Drying seedless, white grapes (sultanas) in the sun creates brown-purple raisins, while drying the exact same fruit using wind yields yellow-green raisins. Farmers in China’s Turpan desert rely on chunches—petite, hole-filled buildings—to produce sweet, juicy, yellow-green sultanas. In fact, Turpan is the largest producer of air-dried raisins in the world.
Chunches are synonymous with the landscape of Turpan. Grape-growers build the adobe brick units in elevated, open areas, making sure all four walls contain small openings. These allow the hot desert wind to pass through and evaporate the moisture from the grapevines that hang within the dark interior. After about 40 days, the chunche is filled with green raisins (this excludes the grapes that fall off the vines; those are removed from the chunche and sun-dried into the dark variety).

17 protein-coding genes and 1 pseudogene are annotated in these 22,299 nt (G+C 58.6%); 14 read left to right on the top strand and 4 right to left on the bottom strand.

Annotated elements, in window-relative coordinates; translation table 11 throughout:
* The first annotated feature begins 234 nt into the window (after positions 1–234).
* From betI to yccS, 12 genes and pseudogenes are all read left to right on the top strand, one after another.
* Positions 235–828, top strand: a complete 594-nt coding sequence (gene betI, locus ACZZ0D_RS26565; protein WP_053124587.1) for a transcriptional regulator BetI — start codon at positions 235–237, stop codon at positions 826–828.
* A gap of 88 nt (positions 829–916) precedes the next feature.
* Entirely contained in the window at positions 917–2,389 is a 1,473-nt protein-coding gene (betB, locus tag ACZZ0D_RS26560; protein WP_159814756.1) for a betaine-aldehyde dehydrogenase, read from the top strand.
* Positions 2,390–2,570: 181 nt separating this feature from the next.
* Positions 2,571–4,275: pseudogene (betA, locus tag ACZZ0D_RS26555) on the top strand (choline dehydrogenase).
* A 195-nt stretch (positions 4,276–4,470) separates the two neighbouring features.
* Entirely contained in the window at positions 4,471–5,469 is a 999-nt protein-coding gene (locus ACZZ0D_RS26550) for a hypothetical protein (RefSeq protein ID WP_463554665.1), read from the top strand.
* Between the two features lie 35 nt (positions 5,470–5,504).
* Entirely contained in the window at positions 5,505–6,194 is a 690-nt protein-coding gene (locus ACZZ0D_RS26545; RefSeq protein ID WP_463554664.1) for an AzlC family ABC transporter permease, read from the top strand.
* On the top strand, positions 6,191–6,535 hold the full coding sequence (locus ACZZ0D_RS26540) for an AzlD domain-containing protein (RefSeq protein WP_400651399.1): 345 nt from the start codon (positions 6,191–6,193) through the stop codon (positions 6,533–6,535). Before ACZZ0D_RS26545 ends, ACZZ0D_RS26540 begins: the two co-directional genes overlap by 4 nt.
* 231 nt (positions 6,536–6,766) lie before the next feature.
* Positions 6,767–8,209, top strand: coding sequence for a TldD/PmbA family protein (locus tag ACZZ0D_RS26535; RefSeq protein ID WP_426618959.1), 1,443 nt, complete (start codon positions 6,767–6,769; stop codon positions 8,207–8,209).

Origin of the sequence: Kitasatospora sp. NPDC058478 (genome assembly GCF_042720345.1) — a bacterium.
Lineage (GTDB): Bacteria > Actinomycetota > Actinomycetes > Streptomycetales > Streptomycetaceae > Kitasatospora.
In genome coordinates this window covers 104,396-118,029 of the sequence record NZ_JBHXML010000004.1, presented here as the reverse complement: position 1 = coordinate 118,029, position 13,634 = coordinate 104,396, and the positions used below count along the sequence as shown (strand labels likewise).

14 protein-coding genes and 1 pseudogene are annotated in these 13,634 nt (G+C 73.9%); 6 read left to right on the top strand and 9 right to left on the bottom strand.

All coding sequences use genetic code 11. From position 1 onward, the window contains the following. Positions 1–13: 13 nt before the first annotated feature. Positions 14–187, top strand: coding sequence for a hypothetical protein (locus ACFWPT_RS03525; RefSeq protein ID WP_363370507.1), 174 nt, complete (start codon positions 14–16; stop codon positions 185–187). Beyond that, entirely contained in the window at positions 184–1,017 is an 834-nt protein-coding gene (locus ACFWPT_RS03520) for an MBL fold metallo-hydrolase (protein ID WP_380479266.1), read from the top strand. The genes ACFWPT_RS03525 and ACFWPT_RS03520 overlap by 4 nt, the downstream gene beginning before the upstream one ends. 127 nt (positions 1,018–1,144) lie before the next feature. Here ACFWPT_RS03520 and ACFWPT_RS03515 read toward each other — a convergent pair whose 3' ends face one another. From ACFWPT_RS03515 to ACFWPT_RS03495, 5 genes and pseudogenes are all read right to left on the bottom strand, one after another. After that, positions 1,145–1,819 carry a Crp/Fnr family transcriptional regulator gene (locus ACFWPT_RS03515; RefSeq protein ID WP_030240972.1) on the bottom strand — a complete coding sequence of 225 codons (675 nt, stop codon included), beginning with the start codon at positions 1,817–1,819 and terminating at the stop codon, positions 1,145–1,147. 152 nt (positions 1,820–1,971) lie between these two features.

The Uyghurs grow millions of these sweet morsels every year. This Turkic ethnic group seized the Turpan basin from the Tibetans in 803 CE, then built an intricate underground irrigation system called the karez (meaning “well”) that brought water and, in turn, thriving agriculture, to the region.
Nicknamed “Fire Land,” the northwestern city offers extreme desert heat and a low altitude, perfect for growing and drying grapes. Its capacities are so famous that some producers who buy cheaper grapes elsewhere will bring them to Turpan just to dry them. This stellar reputation isn’t a new development: In the 1800s, a Russian traveler named Grigory Grumm-Grzhimaylo deemed Turpan’s raisins “the best in the world,” referring to its chunches as “drying houses of a completely peculiar type.”